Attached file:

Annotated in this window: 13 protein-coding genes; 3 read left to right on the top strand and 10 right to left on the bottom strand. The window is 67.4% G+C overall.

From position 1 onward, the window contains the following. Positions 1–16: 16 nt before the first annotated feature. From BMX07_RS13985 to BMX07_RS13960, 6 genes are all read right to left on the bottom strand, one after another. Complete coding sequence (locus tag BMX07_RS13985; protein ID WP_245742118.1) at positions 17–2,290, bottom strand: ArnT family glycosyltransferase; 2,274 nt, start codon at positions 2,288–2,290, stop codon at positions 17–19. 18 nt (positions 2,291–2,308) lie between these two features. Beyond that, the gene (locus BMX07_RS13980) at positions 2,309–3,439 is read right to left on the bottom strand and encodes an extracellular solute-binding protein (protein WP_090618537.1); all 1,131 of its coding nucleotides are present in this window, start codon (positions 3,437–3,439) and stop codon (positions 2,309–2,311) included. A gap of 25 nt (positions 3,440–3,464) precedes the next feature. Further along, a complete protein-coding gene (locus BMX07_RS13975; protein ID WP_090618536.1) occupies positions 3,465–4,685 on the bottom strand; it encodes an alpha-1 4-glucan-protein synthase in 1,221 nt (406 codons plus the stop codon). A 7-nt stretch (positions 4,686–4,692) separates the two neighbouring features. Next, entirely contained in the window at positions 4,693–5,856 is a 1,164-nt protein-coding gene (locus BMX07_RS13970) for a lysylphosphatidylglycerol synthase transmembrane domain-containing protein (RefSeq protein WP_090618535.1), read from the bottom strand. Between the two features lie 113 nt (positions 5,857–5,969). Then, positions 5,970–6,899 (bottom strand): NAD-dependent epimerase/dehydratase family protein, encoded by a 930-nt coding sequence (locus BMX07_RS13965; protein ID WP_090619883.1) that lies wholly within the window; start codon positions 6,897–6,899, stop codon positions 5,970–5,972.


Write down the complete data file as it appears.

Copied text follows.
Annotated in this window: 13 protein-coding genes; 3 read left to right on the top strand and 10 right to left on the bottom strand. The window is 67.4% G+C overall.

From position 1 onward, the window contains the following. Positions 1–16: 16 nt before the first annotated feature. From BMX07_RS13985 to BMX07_RS13960, 6 genes are all read right to left on the bottom strand, one after another. Complete coding sequence (locus tag BMX07_RS13985; protein ID WP_245742118.1) at positions 17–2,290, bottom strand: ArnT family glycosyltransferase; 2,274 nt, start codon at positions 2,288–2,290, stop codon at positions 17–19. 18 nt (positions 2,291–2,308) lie between these two features. Beyond that, the gene (locus BMX07_RS13980) at positions 2,309–3,439 is read right to left on the bottom strand and encodes an extracellular solute-binding protein (protein WP_090618537.1); all 1,131 of its coding nucleotides are present in this window, start codon (positions 3,437–3,439) and stop codon (positions 2,309–2,311) included. A gap of 25 nt (positions 3,440–3,464) precedes the next feature. Further along, a complete protein-coding gene (locus BMX07_RS13975; protein ID WP_090618536.1) occupies positions 3,465–4,685 on the bottom strand; it encodes an alpha-1 4-glucan-protein synthase in 1,221 nt (406 codons plus the stop codon). A 7-nt stretch (positions 4,686–4,692) separates the two neighbouring features. Next, entirely contained in the window at positions 4,693–5,856 is a 1,164-nt protein-coding gene (locus BMX07_RS13970) for a lysylphosphatidylglycerol synthase transmembrane domain-containing protein (RefSeq protein WP_090618535.1), read from the bottom strand. Between the two features lie 113 nt (positions 5,857–5,969). Then, positions 5,970–6,899 (bottom strand): NAD-dependent epimerase/dehydratase family protein, encoded by a 930-nt coding sequence (locus BMX07_RS13965; protein ID WP_090619883.1) that lies wholly within the window; start codon positions 6,897–6,899, stop codon positions 5,970–5,972.